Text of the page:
In a previous Farmers to 40 Update, we talked about the share of revenues that coffee farmers are receiving from the direct trade sales of specialty coffee roasters. For example, based on information in their 2012 Transparency Report and on sales figures collected on-line, it looks like Counter Culture returns roughly 20 percent of their direct trade coffee revenues to the farmers who grow the beans.
In this Update, we report sales figures and farmer revenue shares from the first full year of Farmers to 40:
This table (which is the aggregate of the individual reports that are sent to each of our farmers) suggests that:
- 1,575 (12-ounce) bags of coffee were sold as Farmers to 40;
- 162 (12-ounce) bags of coffee were sold as Farmers to 30; and
- 4,260 pounds of green coffee were sold as Farmers to 20.
These sales translated into $18,795 of revenues for our farmers. Therefore, for coffee sold through the program this season, farmers received an average of $3.13 per green pound. This breaks into $2.20 per green pound paid when the coffee left Nicaragua, and an additional $0.93 per green pound paid during and after the selling season.
Although we are satisfied with this first full season of operations, we look forward to increasing the coffee revenues that flow back to farmers. These improvements will come from three different sources:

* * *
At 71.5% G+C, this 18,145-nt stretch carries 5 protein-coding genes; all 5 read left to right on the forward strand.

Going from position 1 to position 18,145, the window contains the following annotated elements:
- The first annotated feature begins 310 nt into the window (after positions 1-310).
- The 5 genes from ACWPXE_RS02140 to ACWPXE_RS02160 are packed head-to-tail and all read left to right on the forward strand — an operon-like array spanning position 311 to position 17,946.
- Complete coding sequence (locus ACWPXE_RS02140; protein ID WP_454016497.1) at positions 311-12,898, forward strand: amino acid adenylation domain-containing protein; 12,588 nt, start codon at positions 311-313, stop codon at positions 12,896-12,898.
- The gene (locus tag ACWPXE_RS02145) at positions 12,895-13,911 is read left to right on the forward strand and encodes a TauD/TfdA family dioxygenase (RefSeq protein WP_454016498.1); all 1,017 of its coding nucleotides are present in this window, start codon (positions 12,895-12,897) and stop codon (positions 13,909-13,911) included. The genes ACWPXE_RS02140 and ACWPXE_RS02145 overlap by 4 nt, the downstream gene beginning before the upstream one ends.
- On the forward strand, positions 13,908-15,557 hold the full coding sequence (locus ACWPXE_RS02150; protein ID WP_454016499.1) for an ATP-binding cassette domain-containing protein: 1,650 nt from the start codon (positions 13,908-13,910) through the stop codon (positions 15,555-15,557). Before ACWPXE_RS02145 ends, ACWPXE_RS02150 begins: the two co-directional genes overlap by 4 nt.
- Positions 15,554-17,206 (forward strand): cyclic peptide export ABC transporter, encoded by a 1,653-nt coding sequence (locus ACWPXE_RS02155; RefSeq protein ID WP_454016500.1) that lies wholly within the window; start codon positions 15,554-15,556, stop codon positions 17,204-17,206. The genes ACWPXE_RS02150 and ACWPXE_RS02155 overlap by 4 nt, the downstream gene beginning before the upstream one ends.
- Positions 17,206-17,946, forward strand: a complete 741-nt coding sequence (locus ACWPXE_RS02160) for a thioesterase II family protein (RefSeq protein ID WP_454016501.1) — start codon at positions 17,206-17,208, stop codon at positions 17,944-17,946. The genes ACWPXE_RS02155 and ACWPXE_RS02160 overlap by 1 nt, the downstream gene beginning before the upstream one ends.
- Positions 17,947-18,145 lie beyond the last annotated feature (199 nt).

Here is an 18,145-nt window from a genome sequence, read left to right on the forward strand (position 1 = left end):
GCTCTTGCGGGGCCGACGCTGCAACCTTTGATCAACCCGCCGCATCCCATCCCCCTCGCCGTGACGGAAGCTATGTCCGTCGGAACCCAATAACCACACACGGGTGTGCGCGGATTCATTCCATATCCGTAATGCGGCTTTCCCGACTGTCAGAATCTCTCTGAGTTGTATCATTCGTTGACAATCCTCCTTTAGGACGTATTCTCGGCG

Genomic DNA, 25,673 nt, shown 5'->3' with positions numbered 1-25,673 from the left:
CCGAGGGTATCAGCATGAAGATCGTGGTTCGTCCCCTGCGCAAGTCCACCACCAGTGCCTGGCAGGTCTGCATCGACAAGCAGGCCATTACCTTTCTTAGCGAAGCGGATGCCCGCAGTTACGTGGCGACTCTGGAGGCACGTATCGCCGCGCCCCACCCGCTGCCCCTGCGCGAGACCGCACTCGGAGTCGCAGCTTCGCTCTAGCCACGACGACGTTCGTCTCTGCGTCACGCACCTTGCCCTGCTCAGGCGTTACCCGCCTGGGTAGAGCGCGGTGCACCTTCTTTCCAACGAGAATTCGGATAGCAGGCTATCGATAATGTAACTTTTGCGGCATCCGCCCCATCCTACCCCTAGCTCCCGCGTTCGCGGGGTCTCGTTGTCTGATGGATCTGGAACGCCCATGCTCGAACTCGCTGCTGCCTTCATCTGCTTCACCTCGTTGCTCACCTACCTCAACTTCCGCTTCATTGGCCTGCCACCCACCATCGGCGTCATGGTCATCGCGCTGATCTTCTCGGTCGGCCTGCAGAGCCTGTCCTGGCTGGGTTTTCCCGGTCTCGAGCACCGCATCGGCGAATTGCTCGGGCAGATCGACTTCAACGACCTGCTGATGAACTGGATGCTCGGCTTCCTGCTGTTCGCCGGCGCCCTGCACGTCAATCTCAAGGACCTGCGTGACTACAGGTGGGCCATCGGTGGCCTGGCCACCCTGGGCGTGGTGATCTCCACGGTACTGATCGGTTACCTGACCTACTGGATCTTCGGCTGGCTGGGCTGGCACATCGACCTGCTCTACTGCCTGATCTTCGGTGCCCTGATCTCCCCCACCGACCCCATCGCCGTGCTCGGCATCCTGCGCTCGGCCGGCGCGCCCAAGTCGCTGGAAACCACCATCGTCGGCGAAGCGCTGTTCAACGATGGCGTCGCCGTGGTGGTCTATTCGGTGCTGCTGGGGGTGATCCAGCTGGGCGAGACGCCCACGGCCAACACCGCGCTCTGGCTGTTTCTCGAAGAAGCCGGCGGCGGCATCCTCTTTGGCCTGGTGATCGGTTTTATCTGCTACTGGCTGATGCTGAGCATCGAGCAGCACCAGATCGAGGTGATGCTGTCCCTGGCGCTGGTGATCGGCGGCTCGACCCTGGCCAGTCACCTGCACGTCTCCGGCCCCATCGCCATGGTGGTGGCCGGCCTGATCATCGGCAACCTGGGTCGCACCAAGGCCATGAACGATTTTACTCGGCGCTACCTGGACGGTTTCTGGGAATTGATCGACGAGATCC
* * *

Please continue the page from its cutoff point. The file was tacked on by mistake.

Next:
- Get coffee customers to pay more for the coffee that they buy. In 2012, Counter Culture returned 20 percent of their direct trade coffee revenues to their farmers, but their roasted coffee prices were considerably higher. This is why they were able to report an un-weighted average of $4.52 per green pound in their 2012 Transparency Report.
- Migrate Farmers to 20 coffee sales (where farmers get 20% of the expected retail price) to Farmers to 25, or higher. If we were able to move last season’s Farmers to 20 green coffee sales to Farmers to 25, we would have increased farmers’ revenue per green pound to $3.62.
- Sell more coffee! Selling 6,000 pounds of green coffee translated into additional revenues (i.e., above those implied by current Fair Trade price) of almost $7,500. This is a decent start, but a literal drop in the bucket when compared to the $15 to $16 billion that American consumers spend annually on specialty coffee.
Looking ahead, specialty coffee customers can help us – and other committed coffee roasters – by (1) paying more for truly excellent coffee, (2) demanding that their roasters return an equitable (and transparent) share of that price to farmers, and (3) buying more coffee from roasters that commit to being equitable and transparent in their dealings with the farmers who are working in coffee countries.